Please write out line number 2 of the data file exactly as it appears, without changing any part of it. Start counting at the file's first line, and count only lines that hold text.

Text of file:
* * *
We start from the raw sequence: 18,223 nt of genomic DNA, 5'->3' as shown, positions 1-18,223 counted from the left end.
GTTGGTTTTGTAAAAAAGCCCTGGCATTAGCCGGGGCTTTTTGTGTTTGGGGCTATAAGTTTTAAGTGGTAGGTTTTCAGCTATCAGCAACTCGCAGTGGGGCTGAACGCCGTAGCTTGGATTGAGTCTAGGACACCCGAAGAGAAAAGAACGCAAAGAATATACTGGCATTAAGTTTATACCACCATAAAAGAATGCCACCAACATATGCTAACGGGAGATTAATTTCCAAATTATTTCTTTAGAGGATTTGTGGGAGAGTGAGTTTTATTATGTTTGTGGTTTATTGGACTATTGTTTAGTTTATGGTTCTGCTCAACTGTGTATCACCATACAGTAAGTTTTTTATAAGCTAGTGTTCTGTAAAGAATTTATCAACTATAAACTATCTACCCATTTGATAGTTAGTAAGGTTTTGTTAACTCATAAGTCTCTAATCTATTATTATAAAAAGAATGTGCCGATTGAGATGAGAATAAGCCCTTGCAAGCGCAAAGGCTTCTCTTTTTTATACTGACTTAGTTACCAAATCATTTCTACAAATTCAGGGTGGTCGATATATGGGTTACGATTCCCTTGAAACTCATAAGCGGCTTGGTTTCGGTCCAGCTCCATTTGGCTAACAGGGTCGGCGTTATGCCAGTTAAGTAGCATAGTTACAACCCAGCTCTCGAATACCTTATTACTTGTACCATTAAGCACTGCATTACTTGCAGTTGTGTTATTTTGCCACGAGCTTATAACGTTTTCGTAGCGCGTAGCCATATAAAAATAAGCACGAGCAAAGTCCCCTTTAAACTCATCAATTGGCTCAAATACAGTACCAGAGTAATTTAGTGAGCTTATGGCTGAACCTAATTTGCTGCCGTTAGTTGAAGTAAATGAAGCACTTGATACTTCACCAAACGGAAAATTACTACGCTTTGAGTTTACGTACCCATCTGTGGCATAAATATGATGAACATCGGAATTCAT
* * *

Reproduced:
GTTGGTTTTGTAAAAAAGCCCTGGCATTAGCCGGGGCTTTTTGTGTTTGGGGCTATAAGTTTTAAGTGGTAGGTTTTCAGCTATCAGCAACTCGCAGTGGGGCTGAACGCCGTAGCTTGGATTGAGTCTAGGACACCCGAAGAGAAAAGAACGCAAAGAATATACTGGCATTAAGTTTATACCACCATAAAAGAATGCCACCAACATATGCTAACGGGAGATTAATTTCCAAATTATTTCTTTAGAGGATTTGTGGGAGAGTGAGTTTTATTATGTTTGTGGTTTATTGGACTATTGTTTAGTTTATGGTTCTGCTCAACTGTGTATCACCATACAGTAAGTTTTTTATAAGCTAGTGTTCTGTAAAGAATTTATCAACTATAAACTATCTACCCATTTGATAGTTAGTAAGGTTTTGTTAACTCATAAGTCTCTAATCTATTATTATAAAAAGAATGTGCCGATTGAGATGAGAATAAGCCCTTGCAAGCGCAAAGGCTTCTCTTTTTTATACTGACTTAGTTACCAAATCATTTCTACAAATTCAGGGTGGTCGATATATGGGTTACGATTCCCTTGAAACTCATAAGCGGCTTGGTTTCGGTCCAGCTCCATTTGGCTAACAGGGTCGGCGTTATGCCAGTTAAGTAGCATAGTTACAACCCAGCTCTCGAATACCTTATTACTTGTACCATTAAGCACTGCATTACTTGCAGTTGTGTTATTTTGCCACGAGCTTATAACGTTTTCGTAGCGCGTAGCCATATAAAAATAAGCACGAGCAAAGTCCCCTTTAAACTCATCAATTGGCTCAAATACAGTACCAGAGTAATTTAGTGAGCTTATGGCTGAACCTAATTTGCTGCCGTTAGTTGAAGTAAATGAAGCACTTGATACTTCACCAAACGGAAAATTACTACGCTTTGAGTTTACGTACCCATCTGTGGCATAAATATGATGAACATCGGAATTCAT